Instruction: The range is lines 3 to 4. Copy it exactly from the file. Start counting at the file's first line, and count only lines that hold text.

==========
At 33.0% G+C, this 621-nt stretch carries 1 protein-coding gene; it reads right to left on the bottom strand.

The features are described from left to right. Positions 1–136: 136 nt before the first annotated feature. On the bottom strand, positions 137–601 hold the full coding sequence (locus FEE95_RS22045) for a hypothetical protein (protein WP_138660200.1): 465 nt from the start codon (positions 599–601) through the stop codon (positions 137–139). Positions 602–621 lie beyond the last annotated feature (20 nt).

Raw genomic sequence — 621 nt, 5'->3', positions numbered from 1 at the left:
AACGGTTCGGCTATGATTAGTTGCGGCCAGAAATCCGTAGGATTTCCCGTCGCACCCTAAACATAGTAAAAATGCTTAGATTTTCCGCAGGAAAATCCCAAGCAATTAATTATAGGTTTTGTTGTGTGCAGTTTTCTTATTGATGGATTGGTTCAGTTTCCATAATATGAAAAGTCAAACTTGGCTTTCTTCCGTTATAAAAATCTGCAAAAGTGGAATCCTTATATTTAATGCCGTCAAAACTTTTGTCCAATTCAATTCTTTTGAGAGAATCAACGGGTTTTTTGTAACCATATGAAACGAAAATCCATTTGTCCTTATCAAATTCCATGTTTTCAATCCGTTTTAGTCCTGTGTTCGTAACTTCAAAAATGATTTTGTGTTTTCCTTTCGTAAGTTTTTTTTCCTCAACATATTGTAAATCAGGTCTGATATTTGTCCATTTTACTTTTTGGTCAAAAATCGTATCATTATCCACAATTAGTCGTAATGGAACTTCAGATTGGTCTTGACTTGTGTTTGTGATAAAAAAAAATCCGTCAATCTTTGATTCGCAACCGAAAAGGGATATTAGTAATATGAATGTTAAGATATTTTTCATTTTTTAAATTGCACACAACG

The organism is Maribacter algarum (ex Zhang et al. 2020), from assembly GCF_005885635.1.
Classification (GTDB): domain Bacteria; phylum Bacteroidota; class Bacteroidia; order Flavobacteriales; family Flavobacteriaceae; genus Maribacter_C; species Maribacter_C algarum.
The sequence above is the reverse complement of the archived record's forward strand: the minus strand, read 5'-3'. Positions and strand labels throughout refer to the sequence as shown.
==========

Raw genomic sequence — 621 nt, 5'->3', positions numbered from 1 at the left:
AACGGTTCGGCTATGATTAGTTGCGGCCAGAAATCCGTAGGATTTCCCGTCGCACCCTAAACATAGTAAAAATGCTTAGATTTTCCGCAGGAAAATCCCAAGCAATTAATTATAGGTTTTGTTGTGTGCAGTTTTCTTATTGATGGATTGGTTCAGTTTCCATAATATGAAAAGTCAAACTTGGCTTTCTTCCGTTATAAAAATCTGCAAAAGTGGAATCCTTATATTTAATGCCGTCAAAACTTTTGTCCAATTCAATTCTTTTGAGAGAATCAACGGGTTTTTTGTAACCATATGAAACGAAAATCCATTTGTCCTTATCAAATTCCATGTTTTCAATCCGTTTTAGTCCTGTGTTCGTAACTTCAAAAATGATTTTGTGTTTTCCTTTCGTAAGTTTTTTTTCCTCAACATATTGTAAATCAGGTCTGATATTTGTCCATTTTACTTTTTGGTCAAAAATCGTATCATTATCCACAATTAGTCGTAATGGAACTTCAGATTGGTCTTGACTTGTGTTTGTGATAAAAAAAAATCCGTCAATCTTTGATTCGCAACCGAAAAGGGATATTAGTAATATGAATGTTAAGATATTTTTCATTTTTTAAATTGCACACAACG